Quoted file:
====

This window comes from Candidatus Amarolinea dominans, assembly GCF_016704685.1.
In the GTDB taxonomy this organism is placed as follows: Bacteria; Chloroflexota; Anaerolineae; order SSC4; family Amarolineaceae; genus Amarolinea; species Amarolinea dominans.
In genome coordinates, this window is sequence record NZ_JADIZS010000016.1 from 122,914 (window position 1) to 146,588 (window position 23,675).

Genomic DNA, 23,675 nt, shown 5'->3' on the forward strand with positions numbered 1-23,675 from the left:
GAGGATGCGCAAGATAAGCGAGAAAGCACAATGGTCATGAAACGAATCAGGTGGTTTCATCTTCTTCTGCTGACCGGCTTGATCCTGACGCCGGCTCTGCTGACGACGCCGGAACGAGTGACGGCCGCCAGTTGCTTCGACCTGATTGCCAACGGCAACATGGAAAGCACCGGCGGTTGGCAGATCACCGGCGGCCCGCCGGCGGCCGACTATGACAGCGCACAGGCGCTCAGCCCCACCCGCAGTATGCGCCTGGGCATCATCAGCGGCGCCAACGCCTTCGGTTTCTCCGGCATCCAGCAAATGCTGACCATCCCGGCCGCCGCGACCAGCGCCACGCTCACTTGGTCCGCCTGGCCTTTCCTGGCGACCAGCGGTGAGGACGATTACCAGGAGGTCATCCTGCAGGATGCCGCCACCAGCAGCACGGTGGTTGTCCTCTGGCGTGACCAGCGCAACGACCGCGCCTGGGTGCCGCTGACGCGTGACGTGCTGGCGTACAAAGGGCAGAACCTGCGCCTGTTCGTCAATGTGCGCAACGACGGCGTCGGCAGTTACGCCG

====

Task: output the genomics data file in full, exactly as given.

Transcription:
This window comes from Candidatus Amarolinea dominans, assembly GCF_016704685.1.
In the GTDB taxonomy this organism is placed as follows: Bacteria; Chloroflexota; Anaerolineae; order SSC4; family Amarolineaceae; genus Amarolinea; species Amarolinea dominans.
In genome coordinates, this window is sequence record NZ_JADIZS010000016.1 from 122,914 (window position 1) to 146,588 (window position 23,675).

Genomic DNA, 23,675 nt, shown 5'->3' on the forward strand with positions numbered 1-23,675 from the left:
GAGGATGCGCAAGATAAGCGAGAAAGCACAATGGTCATGAAACGAATCAGGTGGTTTCATCTTCTTCTGCTGACCGGCTTGATCCTGACGCCGGCTCTGCTGACGACGCCGGAACGAGTGACGGCCGCCAGTTGCTTCGACCTGATTGCCAACGGCAACATGGAAAGCACCGGCGGTTGGCAGATCACCGGCGGCCCGCCGGCGGCCGACTATGACAGCGCACAGGCGCTCAGCCCCACCCGCAGTATGCGCCTGGGCATCATCAGCGGCGCCAACGCCTTCGGTTTCTCCGGCATCCAGCAAATGCTGACCATCCCGGCCGCCGCGACCAGCGCCACGCTCACTTGGTCCGCCTGGCCTTTCCTGGCGACCAGCGGTGAGGACGATTACCAGGAGGTCATCCTGCAGGATGCCGCCACCAGCAGCACGGTGGTTGTCCTCTGGCGTGACCAGCGCAACGACCGCGCCTGGGTGCCGCTGACGCGTGACGTGCTGGCGTACAAAGGGCAGAACCTGCGCCTGTTCGTCAATGTGCGCAACGACGGCGTCGGCAGTTACGCCG